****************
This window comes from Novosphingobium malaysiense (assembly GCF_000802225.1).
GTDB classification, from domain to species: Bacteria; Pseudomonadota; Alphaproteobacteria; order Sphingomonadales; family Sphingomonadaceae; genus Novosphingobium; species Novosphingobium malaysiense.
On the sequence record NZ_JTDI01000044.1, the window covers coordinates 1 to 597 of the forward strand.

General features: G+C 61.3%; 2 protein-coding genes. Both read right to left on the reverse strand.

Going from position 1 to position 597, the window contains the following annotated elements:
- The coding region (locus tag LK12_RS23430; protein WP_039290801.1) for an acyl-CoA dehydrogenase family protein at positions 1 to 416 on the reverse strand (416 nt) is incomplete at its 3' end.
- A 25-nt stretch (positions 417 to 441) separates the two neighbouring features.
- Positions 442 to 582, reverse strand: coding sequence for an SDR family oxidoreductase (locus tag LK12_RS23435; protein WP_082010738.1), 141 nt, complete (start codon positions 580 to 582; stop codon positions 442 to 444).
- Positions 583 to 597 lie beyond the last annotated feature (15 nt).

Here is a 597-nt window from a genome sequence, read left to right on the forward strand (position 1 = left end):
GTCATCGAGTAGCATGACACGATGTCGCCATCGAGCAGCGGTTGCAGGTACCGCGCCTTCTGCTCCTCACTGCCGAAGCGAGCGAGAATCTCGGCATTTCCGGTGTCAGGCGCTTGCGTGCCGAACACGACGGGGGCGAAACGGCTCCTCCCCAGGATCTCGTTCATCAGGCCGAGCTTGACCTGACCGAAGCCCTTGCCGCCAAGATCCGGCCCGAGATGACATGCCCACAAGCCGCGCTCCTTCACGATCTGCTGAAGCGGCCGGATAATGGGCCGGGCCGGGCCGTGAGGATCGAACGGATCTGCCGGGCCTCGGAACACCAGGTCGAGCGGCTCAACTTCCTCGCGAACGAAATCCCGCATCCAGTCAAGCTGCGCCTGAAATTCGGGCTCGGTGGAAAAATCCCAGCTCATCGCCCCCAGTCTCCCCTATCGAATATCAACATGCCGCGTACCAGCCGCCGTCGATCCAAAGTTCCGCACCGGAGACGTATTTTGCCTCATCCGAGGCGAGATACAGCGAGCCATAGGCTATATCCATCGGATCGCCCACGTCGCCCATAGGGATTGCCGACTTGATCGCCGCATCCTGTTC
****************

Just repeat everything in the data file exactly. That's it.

This window comes from Novosphingobium malaysiense (assembly GCF_000802225.1).
GTDB classification, from domain to species: Bacteria; Pseudomonadota; Alphaproteobacteria; order Sphingomonadales; family Sphingomonadaceae; genus Novosphingobium; species Novosphingobium malaysiense.
On the sequence record NZ_JTDI01000044.1, the window covers coordinates 1 to 597 of the forward strand.

General features: G+C 61.3%; 2 protein-coding genes. Both read right to left on the reverse strand.

Going from position 1 to position 597, the window contains the following annotated elements:
- The coding region (locus tag LK12_RS23430; protein WP_039290801.1) for an acyl-CoA dehydrogenase family protein at positions 1 to 416 on the reverse strand (416 nt) is incomplete at its 3' end.
- A 25-nt stretch (positions 417 to 441) separates the two neighbouring features.
- Positions 442 to 582, reverse strand: coding sequence for an SDR family oxidoreductase (locus tag LK12_RS23435; protein WP_082010738.1), 141 nt, complete (start codon positions 580 to 582; stop codon positions 442 to 444).
- Positions 583 to 597 lie beyond the last annotated feature (15 nt).

Here is a 597-nt window from a genome sequence, read left to right on the forward strand (position 1 = left end):
GTCATCGAGTAGCATGACACGATGTCGCCATCGAGCAGCGGTTGCAGGTACCGCGCCTTCTGCTCCTCACTGCCGAAGCGAGCGAGAATCTCGGCATTTCCGGTGTCAGGCGCTTGCGTGCCGAACACGACGGGGGCGAAACGGCTCCTCCCCAGGATCTCGTTCATCAGGCCGAGCTTGACCTGACCGAAGCCCTTGCCGCCAAGATCCGGCCCGAGATGACATGCCCACAAGCCGCGCTCCTTCACGATCTGCTGAAGCGGCCGGATAATGGGCCGGGCCGGGCCGTGAGGATCGAACGGATCTGCCGGGCCTCGGAACACCAGGTCGAGCGGCTCAACTTCCTCGCGAACGAAATCCCGCATCCAGTCAAGCTGCGCCTGAAATTCGGGCTCGGTGGAAAAATCCCAGCTCATCGCCCCCAGTCTCCCCTATCGAATATCAACATGCCGCGTACCAGCCGCCGTCGATCCAAAGTTCCGCACCGGAGACGTATTTTGCCTCATCCGAGGCGAGATACAGCGAGCCATAGGCTATATCCATCGGATCGCCCACGTCGCCCATAGGGATTGCCGACTTGATCGCCGCATCCTGTTC